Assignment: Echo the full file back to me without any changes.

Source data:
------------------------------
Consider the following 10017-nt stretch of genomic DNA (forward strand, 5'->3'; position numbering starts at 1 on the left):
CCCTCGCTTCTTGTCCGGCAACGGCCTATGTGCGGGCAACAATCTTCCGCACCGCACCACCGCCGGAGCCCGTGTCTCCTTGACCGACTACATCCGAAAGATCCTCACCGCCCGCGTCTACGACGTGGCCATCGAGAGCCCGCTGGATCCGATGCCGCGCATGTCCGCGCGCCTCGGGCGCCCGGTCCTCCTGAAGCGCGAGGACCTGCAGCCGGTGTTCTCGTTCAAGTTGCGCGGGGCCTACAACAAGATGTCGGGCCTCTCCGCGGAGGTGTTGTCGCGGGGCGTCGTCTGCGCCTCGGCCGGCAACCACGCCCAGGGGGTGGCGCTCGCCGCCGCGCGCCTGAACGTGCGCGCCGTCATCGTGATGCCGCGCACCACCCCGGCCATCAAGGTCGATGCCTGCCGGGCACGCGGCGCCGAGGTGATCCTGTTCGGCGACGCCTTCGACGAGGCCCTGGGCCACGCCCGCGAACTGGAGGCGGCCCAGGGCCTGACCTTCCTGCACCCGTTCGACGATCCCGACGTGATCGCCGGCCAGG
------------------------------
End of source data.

Consider the following 10017-nt stretch of genomic DNA (forward strand, 5'->3'; position numbering starts at 1 on the left):
CCCTCGCTTCTTGTCCGGCAACGGCCTATGTGCGGGCAACAATCTTCCGCACCGCACCACCGCCGGAGCCCGTGTCTCCTTGACCGACTACATCCGAAAGATCCTCACCGCCCGCGTCTACGACGTGGCCATCGAGAGCCCGCTGGATCCGATGCCGCGCATGTCCGCGCGCCTCGGGCGCCCGGTCCTCCTGAAGCGCGAGGACCTGCAGCCGGTGTTCTCGTTCAAGTTGCGCGGGGCCTACAACAAGATGTCGGGCCTCTCCGCGGAGGTGTTGTCGCGGGGCGTCGTCTGCGCCTCGGCCGGCAACCACGCCCAGGGGGTGGCGCTCGCCGCCGCGCGCCTGAACGTGCGCGCCGTCATCGTGATGCCGCGCACCACCCCGGCCATCAAGGTCGATGCCTGCCGGGCACGCGGCGCCGAGGTGATCCTGTTCGGCGACGCCTTCGACGAGGCCCTGGGCCACGCCCGCGAACTGGAGGCGGCCCAGGGCCTGACCTTCCTGCACCCGTTCGACGATCCCGACGTGATCGCCGGCCAGG